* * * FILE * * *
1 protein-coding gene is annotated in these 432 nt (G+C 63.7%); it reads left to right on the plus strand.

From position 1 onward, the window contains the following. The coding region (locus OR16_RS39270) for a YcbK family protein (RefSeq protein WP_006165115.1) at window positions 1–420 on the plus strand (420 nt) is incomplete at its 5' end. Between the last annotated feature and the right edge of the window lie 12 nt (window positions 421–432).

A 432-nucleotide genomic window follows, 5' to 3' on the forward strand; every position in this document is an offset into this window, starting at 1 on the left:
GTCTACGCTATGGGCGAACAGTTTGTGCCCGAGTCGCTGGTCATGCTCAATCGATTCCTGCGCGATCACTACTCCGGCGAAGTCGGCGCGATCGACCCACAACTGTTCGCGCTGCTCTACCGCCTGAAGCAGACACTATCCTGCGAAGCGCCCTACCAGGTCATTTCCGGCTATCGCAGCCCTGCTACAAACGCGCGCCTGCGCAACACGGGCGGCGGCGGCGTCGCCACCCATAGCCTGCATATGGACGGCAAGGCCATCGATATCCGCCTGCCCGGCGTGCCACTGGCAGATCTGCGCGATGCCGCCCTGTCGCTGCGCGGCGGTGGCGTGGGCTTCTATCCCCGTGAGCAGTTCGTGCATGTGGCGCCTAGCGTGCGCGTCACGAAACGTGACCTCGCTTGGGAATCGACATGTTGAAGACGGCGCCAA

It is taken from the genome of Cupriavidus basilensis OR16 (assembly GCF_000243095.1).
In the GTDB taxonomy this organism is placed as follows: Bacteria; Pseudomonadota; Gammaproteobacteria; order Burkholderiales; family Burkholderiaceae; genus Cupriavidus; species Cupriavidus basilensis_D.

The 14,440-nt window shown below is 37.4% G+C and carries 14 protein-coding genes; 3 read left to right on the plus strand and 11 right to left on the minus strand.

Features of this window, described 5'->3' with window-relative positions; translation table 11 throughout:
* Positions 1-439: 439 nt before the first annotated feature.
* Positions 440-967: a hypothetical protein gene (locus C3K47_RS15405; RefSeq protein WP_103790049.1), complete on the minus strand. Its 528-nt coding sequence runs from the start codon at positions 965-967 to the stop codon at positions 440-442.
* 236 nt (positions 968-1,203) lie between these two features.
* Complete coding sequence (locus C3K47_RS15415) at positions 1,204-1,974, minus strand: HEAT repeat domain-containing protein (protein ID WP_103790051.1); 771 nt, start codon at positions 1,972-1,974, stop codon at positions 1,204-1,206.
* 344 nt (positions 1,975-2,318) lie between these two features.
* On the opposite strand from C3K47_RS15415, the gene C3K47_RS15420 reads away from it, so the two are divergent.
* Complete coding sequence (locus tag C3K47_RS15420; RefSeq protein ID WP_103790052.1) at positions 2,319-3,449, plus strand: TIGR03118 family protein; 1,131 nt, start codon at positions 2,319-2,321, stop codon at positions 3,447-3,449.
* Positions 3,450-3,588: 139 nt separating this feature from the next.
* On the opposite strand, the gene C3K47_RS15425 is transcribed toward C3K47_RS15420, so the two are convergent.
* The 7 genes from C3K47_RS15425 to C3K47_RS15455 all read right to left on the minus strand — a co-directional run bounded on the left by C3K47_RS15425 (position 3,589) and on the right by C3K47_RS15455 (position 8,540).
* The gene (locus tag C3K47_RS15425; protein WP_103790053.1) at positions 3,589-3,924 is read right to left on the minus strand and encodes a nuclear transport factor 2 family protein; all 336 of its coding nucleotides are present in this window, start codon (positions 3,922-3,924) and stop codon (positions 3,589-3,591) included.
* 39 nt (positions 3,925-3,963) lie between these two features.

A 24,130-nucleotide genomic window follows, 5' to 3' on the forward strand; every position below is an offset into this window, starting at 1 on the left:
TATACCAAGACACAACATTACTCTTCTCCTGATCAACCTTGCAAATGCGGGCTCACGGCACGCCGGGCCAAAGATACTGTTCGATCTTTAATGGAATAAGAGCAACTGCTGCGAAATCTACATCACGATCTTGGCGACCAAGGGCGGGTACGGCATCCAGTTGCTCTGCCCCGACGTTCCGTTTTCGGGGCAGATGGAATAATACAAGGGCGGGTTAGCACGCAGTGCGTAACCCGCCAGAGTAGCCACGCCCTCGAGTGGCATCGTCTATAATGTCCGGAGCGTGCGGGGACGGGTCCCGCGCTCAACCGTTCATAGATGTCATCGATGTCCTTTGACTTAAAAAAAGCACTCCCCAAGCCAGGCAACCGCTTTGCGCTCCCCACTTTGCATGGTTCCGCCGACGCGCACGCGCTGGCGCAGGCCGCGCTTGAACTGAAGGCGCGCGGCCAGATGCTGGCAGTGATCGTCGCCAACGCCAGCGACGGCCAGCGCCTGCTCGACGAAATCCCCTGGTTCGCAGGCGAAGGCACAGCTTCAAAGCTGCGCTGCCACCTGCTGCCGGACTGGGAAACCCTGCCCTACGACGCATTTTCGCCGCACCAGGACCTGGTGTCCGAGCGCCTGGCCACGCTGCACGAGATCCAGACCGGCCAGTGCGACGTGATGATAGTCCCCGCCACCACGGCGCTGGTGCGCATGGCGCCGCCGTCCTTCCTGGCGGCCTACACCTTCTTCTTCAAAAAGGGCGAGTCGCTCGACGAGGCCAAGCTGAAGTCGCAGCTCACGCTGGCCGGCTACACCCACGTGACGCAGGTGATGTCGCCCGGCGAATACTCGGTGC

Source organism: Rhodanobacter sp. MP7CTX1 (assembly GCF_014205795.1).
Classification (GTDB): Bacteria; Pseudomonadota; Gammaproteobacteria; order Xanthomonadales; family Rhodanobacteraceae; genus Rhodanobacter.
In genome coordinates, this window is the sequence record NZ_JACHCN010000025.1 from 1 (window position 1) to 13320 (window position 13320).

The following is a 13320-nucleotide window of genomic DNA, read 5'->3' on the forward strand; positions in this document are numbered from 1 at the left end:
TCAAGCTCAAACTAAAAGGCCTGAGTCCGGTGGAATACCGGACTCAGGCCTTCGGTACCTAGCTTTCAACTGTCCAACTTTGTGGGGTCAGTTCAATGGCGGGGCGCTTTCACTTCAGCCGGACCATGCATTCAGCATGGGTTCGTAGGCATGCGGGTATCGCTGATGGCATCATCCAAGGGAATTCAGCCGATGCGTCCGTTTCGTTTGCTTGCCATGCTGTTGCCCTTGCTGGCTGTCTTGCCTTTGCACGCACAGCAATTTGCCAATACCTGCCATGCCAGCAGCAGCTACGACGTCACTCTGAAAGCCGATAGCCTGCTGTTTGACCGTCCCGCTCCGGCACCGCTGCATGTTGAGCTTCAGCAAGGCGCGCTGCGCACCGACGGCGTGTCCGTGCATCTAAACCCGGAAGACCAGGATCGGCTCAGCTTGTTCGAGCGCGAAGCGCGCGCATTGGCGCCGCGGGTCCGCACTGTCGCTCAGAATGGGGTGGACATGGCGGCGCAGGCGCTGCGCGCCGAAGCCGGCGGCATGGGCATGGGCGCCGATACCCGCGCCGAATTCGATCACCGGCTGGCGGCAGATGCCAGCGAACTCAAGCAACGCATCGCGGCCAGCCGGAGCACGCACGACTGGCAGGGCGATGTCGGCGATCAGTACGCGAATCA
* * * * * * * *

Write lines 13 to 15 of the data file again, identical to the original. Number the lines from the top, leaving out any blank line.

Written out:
* 344 nt (positions 1,975-2,318) lie between these two features.
* On the opposite strand from C3K47_RS15415, the gene C3K47_RS15420 reads away from it, so the two are divergent.
* Complete coding sequence (locus tag C3K47_RS15420; RefSeq protein ID WP_103790052.1) at positions 2,319-3,449, plus strand: TIGR03118 family protein; 1,131 nt, start codon at positions 2,319-2,321, stop codon at positions 3,447-3,449.